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    They go hand in hand; improving one will help with the other. The improvement won't be small, it's like paying more than the minimum balance on a debt...It snowballs...it gets exponentially easier to move and at a higher level with each pound dropped. In turn, you'll play more and have more ability and stamina. Trust me.

    I was there. I've dropped just shy of 70 pounds (I'm 170 now) since the end of October '08. Make no mistake it was a lot of hard work and discipline. But it is the best thing I did for myself. I used tennis as my catalyst, and played every chance I had....Indoors, outdoors, leagues, tournaments...I always set a goal and went for it. With a revised diet and playing tennis 4-5 times a week...my cardio health is the equivalent of an elite 24 year old.

    I used to be a very serious athlete and was accomplished at my sport. But, a corporate job and being a dad made putting the pounds on easier than getting them off.
     
    Last edited: Jun 8, 2009
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  27. Solat

    Solat Professional

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    [​IMG]
    #1: Preparation; firstly you are just way too late in your prep, so you are moving to the ball with your racquet still in front of your body. The ball has bounced and your racquet isn't even behind your hand. Roddick takes his back in front of his hand like you do but has much earlier prep and would have his racquet into acceleration when the ball has just bounced. Check out Agassi for a good early prep. Also notice his better L arm extension.
    #2: Rotation to Contact; The ball is now in a similar spot in both pics, notice how you are side on still with no rotation of hips or shoulders into the ball. Agassi has now rotated and created racquet lag which will enable more racquet speed through contact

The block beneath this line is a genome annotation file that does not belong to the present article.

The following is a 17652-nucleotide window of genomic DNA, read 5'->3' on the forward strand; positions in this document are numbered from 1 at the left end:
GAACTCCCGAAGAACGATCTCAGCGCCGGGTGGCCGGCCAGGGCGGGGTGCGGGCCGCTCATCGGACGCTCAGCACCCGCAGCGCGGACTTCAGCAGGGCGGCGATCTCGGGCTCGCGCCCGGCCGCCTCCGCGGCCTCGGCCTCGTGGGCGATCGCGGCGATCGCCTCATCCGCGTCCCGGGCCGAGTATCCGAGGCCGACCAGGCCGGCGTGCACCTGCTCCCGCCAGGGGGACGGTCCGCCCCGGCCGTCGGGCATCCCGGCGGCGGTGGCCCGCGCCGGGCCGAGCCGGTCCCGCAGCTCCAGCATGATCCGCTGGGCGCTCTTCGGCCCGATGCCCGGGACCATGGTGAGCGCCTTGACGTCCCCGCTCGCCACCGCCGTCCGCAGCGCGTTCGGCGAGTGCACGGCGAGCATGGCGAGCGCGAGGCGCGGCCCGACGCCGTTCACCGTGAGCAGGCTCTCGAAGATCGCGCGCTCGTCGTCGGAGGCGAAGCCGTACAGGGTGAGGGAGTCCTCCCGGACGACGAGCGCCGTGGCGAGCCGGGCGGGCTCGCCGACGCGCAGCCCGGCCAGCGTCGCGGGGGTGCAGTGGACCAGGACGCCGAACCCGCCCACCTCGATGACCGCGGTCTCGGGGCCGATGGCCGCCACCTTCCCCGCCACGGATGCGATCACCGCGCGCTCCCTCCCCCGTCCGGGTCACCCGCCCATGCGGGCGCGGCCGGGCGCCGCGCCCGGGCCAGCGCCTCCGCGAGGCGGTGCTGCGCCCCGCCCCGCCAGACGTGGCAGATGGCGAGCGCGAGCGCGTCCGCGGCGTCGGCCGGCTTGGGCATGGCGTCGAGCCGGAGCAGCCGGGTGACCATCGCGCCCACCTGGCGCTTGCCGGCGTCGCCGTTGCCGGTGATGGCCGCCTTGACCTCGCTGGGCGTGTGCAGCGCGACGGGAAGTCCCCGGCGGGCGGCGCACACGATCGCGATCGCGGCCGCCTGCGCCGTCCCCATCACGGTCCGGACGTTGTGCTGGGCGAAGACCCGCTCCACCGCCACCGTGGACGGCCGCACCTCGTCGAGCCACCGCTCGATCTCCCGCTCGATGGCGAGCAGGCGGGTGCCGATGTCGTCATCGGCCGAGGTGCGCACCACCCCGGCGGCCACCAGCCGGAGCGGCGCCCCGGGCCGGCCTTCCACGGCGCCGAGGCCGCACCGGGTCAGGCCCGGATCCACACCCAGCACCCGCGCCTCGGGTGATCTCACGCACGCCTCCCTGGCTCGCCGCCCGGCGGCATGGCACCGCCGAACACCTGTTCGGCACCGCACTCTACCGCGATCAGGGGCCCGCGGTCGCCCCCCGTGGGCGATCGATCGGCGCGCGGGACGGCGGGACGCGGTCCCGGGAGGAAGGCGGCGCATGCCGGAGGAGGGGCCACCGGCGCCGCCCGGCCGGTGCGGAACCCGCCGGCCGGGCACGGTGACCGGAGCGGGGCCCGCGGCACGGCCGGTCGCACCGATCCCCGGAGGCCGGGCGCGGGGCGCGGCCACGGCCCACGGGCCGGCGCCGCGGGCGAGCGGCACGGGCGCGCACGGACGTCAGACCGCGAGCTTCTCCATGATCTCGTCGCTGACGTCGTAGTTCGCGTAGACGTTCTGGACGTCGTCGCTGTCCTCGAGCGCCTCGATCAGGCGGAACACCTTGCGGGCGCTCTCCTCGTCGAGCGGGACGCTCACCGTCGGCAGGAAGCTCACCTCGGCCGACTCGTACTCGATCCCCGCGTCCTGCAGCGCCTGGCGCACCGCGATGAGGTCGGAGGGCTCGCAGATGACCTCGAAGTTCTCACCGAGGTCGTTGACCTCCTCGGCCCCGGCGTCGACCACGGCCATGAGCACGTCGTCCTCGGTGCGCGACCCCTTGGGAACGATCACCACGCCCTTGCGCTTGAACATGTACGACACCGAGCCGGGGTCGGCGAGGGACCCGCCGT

#3: Contact; you are still side on, your contact point is at or behind your R leg. Your weight is on the correct leg but really not pushing into the stroke. check out your elbow behind your body, a really weak position to be in, Agassi's is pushing out in front in the pretty common "double bend" position. His racquet is now leading his stroke.
    [​IMG]
    #4: Extension; Your elbow has not moved and your forearm/wrist is creating all racquet movement forwards. Agassi is now driving upward and forward from the shoulder and is most easily recognised by the distance his elbow is from his waist.
    #5. Follow Thru; You are achieving a front on finish not by driving the R side of your body forward but by pulling your L leg under. Racquet is on a similar plane and has not been driven upwards or outwards so has comfortably finished in front of the body. Agassi has really pushed his elbow upwards and forwards and his racquet is slowing down beyond his shoulder and requires this length to slow down with the least effort.
    #6. Recovery; Due to your short jab stroke you have recovered easily but how effective was your stroke? Agassi is moving back to centre but note his racquet is still wrapped around his body.

    Summation : Your FH is way too late in preparation, this does not allow you to therefore transfer your weight into the stroke with an early contact point. This lack of an early contact point will restrict your ability to generate power and spin.
     
    #27
  28. tricky

    tricky Hall of Fame

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    Eph,